Long-term Clinical Outcome of the Lumbar Microdiscectomy and Fragmentectomy: A Prospective Study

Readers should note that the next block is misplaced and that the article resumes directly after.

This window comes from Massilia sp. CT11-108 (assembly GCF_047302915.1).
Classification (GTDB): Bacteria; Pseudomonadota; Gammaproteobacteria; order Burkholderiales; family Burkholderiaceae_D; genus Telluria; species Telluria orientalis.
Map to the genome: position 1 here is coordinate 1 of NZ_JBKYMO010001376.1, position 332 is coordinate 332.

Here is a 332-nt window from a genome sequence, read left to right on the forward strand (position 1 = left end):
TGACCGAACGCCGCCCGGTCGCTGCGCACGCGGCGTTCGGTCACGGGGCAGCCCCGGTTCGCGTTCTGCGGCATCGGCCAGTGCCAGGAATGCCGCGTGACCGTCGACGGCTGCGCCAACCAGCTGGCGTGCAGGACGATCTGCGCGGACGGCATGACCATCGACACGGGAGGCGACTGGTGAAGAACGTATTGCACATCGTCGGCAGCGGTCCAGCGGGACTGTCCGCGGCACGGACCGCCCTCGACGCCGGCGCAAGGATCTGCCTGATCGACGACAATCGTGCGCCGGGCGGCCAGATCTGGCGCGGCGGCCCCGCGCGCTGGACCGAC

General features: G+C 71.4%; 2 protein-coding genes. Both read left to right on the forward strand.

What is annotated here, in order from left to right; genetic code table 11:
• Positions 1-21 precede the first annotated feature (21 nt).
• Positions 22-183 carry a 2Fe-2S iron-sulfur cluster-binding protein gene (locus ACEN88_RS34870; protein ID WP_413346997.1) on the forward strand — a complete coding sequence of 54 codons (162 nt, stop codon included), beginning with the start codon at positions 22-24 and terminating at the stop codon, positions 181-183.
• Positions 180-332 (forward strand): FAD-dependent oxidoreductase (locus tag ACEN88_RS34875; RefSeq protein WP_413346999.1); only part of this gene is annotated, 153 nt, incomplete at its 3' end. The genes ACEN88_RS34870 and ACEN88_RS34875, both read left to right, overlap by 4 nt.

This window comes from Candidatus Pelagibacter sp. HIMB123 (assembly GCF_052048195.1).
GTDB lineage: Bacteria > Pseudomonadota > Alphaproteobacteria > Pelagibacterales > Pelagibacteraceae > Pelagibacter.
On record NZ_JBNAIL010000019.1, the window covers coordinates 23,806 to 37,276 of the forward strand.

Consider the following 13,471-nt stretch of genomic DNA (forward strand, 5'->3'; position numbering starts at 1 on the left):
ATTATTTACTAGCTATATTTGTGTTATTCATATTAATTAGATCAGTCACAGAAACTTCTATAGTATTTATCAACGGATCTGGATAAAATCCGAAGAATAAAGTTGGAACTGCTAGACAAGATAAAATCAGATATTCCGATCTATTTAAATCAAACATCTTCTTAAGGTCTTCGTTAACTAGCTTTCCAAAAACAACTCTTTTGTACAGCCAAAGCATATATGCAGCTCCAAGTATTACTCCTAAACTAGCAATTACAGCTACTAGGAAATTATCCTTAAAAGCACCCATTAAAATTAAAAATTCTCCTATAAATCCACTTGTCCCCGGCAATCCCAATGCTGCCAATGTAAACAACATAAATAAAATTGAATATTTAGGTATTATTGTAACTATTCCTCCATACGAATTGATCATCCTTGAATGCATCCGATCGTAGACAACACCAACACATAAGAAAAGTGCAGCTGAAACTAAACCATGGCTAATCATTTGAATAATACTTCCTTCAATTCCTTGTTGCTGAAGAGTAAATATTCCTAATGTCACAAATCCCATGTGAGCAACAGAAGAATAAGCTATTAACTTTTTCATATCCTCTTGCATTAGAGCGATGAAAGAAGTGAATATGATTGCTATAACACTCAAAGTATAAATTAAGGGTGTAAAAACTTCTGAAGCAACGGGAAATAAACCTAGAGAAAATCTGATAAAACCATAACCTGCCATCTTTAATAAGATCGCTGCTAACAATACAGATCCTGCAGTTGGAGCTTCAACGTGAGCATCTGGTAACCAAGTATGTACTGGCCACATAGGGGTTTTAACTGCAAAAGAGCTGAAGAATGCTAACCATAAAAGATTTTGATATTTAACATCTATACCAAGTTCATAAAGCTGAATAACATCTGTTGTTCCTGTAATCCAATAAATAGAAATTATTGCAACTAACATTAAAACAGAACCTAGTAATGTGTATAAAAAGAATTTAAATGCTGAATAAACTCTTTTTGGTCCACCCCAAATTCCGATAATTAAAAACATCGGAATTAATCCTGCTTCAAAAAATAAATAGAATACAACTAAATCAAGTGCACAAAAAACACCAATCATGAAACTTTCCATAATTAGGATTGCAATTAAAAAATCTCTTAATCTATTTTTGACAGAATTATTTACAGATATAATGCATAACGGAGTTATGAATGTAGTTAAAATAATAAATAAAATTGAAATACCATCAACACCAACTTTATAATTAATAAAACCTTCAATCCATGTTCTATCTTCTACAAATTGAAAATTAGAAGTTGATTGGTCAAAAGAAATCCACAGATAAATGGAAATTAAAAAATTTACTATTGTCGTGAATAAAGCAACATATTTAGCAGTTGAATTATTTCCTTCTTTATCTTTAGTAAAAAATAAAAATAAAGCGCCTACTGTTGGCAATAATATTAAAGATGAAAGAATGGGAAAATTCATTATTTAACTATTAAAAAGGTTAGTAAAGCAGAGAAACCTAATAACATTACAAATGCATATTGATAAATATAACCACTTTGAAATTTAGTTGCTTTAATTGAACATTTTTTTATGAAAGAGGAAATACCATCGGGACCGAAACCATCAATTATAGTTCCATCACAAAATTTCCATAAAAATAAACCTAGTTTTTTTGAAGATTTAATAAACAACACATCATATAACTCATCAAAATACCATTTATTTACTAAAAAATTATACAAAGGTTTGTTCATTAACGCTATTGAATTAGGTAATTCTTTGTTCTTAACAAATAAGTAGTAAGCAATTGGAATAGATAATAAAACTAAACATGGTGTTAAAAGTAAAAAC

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Currently microdiscectomy is the standard treatment for the herniated lumbar disks. The aim of this study is to compare the long-term outcome of microdiscectomy versus sequestrectomy/free fragmentectomy for lumbar disk herniation and the effect of disk herniation type to reherniation. Disk herniations are classified into 3 categories: (a) fragment-fissure herniations, (b) fragment-defect herniations, and (c) fragment-contained herniations. Reherniation rate, annular competence, perioperative complications, operating time, the preoperative and postoperative Visual Analog Scale, Oswestry Disability Questionnaire, and the use of analgesics at the time of follow-up were compared. A total of 170 (78 sequestrectomy, 92 microdiscectomy) patients covered the inclusion criteria for study, and follow-up examinations were conducted completely. Reherniation rates did not differ significantly (2.56%, sequestrectomy; 4.34%, microdiscectomy; P>0.05). The highest recurrence rate was observed in the fragment-defect herniations group that received discectomy (10.8%). Self-rated assessment demonstrated clinical deterioration of the surgical results within the first 2 years after microdiscectomy, although they rather improved after sequestrectomy. Outcome measures at 2 years pointed in favor of sequestrectomy, with results being significant. Outcome after microdiscectomy seems to worsen over time, whereas it remains stable after sequestrectomy. The degree of annular competence seems to have effect on reoperation rate.

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